Atlas Geographique Compose de Sept Cartes.
1848 (dated) 10 x 13 in (25.4 x 33.02 cm)
A very attractive an unusual c. 1848 jigsaw puzzle atlas published by Mr. J. G. Barbie du Bocage. It consists of a custom box of seven interesting jigsaw puzzle maps: France, Europe, North America, South America, Asia, Africa and the World in Hemispheres. Each map is mounted on a board and dissected as a jigsaw puzzle. Countries and regions are individually dissected along their boundaries with their outlines in color, while oceans are dissected into more traditional jigsaw puzzle patterns.
The world map is a beautifully drawn hemispherical projection. Antarctica is only tenuously denoted, reflecting the primitive state of exploration in the region.
The map of South America covers the entire continent from the Caribbean Sea to Tierra del Fuego. It shows the Republic of New Granada, Ecuador, Venezuela, British, Dutch and French Guyana, Brazil, Peru, Bolivia, Chile, Patagonia, Republic of La Plata (Argentina) and Buenos Aires and the Falkland Islands.
The North America map is divided into United States, Mexico, Central America and Canada. The geography of the TransMississppi is confused and Great Salt Lake is embryonically labeled 'Timpanagos.'
The Africa map exhibits the somewhat limited knowledge of Africa's interior in the early 19th century. Coastal areas are well mapped by the interior is somewhat vague. Various tribes are noted.
The map of Asia covers from the Arabian Peninsula and Turkey eastward as far as Kamchatka, Japan, the Philippines and New Guinea. Shows Arabia, Persia (Iran), Hindostan (India), the Chinese Empire (including Tibet), the Russian Empire, Turkey (in Europe and Asia), Beloochistan, Afghanistan, Indochina (Burma, Thailand, Vietnam), Malaysia, Japan, etc. As this map was drawn, Imperial China wilted under the weak Qing Dynasty while the Russian attained the height of its pan-continental expansion. Turkey and the Middle East were under Ottoman rule. The sea between Japan and Korea, whose name, either the 'Sea of Korea' or the 'Sea of Japan,' is currently a matter of historical and political dispute between the two countries, is here identified in favor of Japan (Mer Du Japon).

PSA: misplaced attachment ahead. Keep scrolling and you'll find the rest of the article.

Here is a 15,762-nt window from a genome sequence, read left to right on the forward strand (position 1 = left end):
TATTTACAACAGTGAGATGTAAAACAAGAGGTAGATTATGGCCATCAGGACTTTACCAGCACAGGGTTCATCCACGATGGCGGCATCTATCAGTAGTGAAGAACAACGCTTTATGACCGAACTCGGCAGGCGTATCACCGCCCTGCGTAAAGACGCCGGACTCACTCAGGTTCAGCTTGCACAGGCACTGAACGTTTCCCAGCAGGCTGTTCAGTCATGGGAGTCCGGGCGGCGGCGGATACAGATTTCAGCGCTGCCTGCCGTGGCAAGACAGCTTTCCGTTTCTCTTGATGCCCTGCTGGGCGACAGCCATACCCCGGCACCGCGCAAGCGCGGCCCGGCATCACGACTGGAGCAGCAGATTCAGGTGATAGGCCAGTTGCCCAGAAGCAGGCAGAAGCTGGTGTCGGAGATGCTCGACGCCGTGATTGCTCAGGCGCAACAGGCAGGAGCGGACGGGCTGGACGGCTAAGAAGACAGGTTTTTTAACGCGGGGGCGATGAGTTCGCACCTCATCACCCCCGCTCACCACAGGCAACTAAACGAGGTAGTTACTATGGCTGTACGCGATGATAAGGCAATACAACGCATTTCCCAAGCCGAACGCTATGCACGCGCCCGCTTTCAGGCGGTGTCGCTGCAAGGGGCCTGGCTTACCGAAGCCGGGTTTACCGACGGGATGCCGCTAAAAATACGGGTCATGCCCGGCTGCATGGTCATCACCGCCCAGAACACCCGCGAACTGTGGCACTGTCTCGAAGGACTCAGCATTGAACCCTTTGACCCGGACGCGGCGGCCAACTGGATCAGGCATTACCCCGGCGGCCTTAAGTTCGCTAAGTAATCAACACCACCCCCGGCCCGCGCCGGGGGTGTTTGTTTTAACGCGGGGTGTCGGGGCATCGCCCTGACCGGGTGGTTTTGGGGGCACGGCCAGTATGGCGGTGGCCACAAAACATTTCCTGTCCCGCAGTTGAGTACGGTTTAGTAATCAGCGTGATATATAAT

The France map covers the Kingdom showing its various departments. It includes Corsica and parts of the Austrian Empire, Switzerland and Belgium. An inset map on the lower left corner details Paris and its fortifications.
The Europe map details all of Europe including Iceland as well as parts of Asia and Africa. It depicts the Austrian Empire at its height, the many states of the German Confederacy, and a pre Garibaldi Italy split into numerous small Duchies and states.
Throughout, the maps identify various cities, towns, rivers and assortment of additional topographical details. The maps feature a beautiful frame style border.
Puzzle maps like this were first made in London by John Spilsbury in the 1760s. The style passed to the continent and became a popular educational tool in France and Germany in the early to mid-19th century. While rare and often in poor condition, these curious maps and atlases are among the most amusing and whimsical geographic themed educational devices to appear in the 19th century.
Jean Denis Barbie du Bocage (1760 - 1825) and his son Jean-Guillaume Barbie du Bocage (1795 - 1848) were French cartographers and cosmographers active in Paris during late 18th and early 19th centuries. The elder Barbie du Bocage, Jean Denis, was trained as a cartographer and engraver in the workshops of mapmaking legend J. B. B. d'Anville. At some point Jean Denis held the post of Royal Librarian of France and it was through is associations with d'Anville that the d'Anville collection of nearly 9000 maps was acquired by French Ministry of Foreign Affairs. The younger Barbie du Bocage, Jean-Guillaume, acquired a position shortly afterwards at the Ministry of Foreign Affairs and, in time, became its head, with the title of Geographe du Ministere des Affaires Etrangeres.
Generally very good condition. Wear and damage to box, especially at edges, with front panel of the box missing. Maps are in very good condition and generally complete. Minor damage to one piece in the Hemisphere map and a piece in the France map. France map missing the 'Nord' department piece. See photos.